In high places today, I’ve noticed humor is in as short supply as toilet paper. It was not always so.
President Obama had a keen sense of humor, often in self-deprecating ways. “I’m the guy with the big ears,” he might say of himself with an ease that communicated that he knew who he was and was comfortable in his own skin. Obama had an aloof and patrician quality that could put people off. Some thought him snooty. Once when speaking at a dinner he queried, “Some people say I’m arrogant, aloof, condescending.” After pausing for a moment and with a deadpan, he mused, “Some people are so dumb.”
Republicans, too, once exhibited a keen sense of humor, even when under attack.
President Reagan had a quick wit and an easy way, often deflecting contentious issues with humor. When vilified by a political adversary, he’d often cock his head to one side, smile tolerantly and say, “There he goes again.” I also recall a story of how after he had been shot and taken to the hospital, a doctor appeared at his bedside. Regan said to the doctor, “I hope you are a Republican.”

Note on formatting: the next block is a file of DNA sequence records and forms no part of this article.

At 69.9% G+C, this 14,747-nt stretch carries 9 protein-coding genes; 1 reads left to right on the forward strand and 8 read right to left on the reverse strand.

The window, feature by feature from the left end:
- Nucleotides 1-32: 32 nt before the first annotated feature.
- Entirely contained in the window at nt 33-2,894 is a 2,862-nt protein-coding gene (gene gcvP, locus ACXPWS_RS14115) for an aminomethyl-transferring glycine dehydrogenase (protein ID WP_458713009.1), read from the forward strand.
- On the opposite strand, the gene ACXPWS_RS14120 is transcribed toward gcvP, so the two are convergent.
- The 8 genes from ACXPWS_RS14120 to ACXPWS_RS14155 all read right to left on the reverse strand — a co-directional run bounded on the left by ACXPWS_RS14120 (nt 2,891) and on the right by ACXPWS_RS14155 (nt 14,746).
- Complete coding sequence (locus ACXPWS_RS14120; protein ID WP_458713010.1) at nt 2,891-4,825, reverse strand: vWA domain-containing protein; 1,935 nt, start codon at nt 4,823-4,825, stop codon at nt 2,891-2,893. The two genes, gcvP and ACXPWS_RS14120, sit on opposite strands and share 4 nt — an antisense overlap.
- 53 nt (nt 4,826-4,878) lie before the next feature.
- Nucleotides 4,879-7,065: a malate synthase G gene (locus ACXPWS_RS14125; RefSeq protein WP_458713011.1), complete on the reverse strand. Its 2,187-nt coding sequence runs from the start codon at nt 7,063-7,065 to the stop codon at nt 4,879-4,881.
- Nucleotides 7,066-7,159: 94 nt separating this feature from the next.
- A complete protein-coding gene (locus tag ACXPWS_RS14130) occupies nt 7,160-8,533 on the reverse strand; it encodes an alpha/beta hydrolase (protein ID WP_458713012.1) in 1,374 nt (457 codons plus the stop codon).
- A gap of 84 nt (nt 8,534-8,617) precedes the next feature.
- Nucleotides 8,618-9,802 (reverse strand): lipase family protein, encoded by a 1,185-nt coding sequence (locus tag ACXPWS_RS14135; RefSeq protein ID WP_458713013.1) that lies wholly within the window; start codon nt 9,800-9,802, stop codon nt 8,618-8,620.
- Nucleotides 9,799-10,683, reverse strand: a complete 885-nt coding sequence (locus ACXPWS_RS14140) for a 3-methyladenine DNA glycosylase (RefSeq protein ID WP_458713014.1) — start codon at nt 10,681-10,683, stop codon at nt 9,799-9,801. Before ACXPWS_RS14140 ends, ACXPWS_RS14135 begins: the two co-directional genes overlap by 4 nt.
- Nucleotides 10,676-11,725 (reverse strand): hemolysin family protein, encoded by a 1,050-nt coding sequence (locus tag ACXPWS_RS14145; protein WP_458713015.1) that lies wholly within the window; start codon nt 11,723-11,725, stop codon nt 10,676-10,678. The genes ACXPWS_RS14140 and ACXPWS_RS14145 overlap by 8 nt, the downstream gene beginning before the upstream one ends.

There’s hope. Once upon a time in the annals of the American story, a sense of humor existed on both sides of the aisle.
Columnist George Merrill is an Episcopal Church priest and pastoral psychotherapist. A writer and photographer, he’s authored two books on spirituality: Reflections: Psychological and Spiritual Images of the Heart and The Bay of the Mother of God: A Yankee Discovers the Chesapeake Bay. He is a native New Yorker, previously directing counseling services in Hartford, Connecticut, and in Baltimore. George’s essays, some award winning, have appeared in regional magazines and are broadcast twice monthly on Delmarva Public Radio.